The LDP’s candidate in the No. 18 district, Masatada Tsuchiya, Kan’s long-time archrival, is but one of the many LDP candidates who are benefiting from voters’ shifting allegiances.
Tsuchiya, 70, has been trying to unseat Kan since the 2005 Lower House election and has twice lost to him in the single-seat district, which includes the cities of Mitaka, Musashino and Koganei. But Tsuchiya, who served as Musashino mayor for 22 years, remarked that things are very different compared with the 2009 campaign.
“Three years ago, everybody refused to take handouts of the LDP’s policy platform. But this morning we distributed all of the pamphlets we had prepared right away,” said Tsuchiya, whose campaign is playing up the DPJ’s failure to carry through on its 2009 policy pledges and his experience in terms of governance.
Though it won a massive 308-seat majority in the last Lower House vote, the DPJ is forecast to suffer a crushing defeat Sunday and could even end up with less than 100 of the chamber’s 480 seats. Still, with media polls also suggesting that some 40 to 50 percent of the electorate has yet to make a final decision on which party to back, DPJ candidates are clinging to their final hope: unaffiliated swing voters.
Many of the capital’s electoral districts are well known for the capricious manner in which constituents change their mind from one election to the next.
“I voted for the DPJ in 2009, but I do not want to vote for it again,” said Takako Yamamoto, 70, who lives in the Tokyo No. 1 district. “However, I’m not sure if the LDP has really departed from the corrupt old (political) system” that marked its long postwar rule.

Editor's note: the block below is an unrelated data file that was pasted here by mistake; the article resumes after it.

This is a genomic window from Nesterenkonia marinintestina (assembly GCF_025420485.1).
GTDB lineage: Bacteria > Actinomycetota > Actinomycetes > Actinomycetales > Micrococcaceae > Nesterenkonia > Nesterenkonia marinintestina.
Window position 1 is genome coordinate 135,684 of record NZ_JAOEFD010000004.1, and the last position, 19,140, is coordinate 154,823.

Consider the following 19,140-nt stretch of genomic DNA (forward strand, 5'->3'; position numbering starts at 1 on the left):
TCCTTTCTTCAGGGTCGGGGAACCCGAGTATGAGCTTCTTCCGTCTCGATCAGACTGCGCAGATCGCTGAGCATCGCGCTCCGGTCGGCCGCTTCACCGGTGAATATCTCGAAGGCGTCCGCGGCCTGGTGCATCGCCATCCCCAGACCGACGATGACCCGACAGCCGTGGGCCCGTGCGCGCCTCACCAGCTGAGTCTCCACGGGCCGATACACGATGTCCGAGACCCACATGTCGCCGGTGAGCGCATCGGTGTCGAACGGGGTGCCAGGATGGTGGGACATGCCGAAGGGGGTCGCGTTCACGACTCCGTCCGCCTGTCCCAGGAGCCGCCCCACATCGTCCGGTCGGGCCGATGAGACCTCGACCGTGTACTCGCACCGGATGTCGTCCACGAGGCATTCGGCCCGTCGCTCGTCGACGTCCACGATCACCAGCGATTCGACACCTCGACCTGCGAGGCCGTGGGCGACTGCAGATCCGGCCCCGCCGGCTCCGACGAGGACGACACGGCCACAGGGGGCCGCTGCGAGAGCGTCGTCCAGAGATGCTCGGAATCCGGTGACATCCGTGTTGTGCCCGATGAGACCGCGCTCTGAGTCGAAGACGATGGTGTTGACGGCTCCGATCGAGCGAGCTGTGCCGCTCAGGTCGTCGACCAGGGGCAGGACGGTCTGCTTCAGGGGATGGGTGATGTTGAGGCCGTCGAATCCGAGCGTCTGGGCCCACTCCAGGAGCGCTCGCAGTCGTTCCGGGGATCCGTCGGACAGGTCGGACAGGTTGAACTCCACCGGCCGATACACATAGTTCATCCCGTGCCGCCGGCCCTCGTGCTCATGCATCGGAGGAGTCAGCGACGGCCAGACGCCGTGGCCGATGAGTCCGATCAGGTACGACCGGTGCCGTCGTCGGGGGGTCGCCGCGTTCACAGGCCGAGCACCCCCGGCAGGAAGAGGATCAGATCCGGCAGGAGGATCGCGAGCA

Yamamoto is still wondering whether she should vote for LDP candidate Miki Yamada, saying, “I am not sure what Yamada can contribute to change yet.”
Yamada, a 38-year-old rookie candidate, is engaged in a tough battle with DPJ Lower House member Banri Kaieda, who served as industry minister in the aftermath of last year’s natural and nuclear calamities. Their electoral district consists of Chiyoda, Minato and Shinjuku wards.
A former trade and industry ministry bureaucrat who graduated from the University of Tokyo and went on to obtain an MBA from Columbia University, Yamada is one of the candidates the LDP is counting on to help sweep away its image as old and obsolete, and to rebrand it as the party best able to reverse Japan’s political and economic decline.
Yet even though she inherited a solid campaign team from Kaoru Yosano, a long-time LDP lawmaker who defected to the DPJ and became industry minister, Yamada’s unproven political track record — unlike her seasoned DPJ opponent, Kaieda — means she has a much harder time attracting audiences to her campaign events.
“It’s going to be a very tough race as Yamada is a first-time candidate and did not have much time to prepare,” said Shigeru Uchida, her campaign manager.
Some are still on the fence and skeptical whether the LDP has been reborn, as it is touting.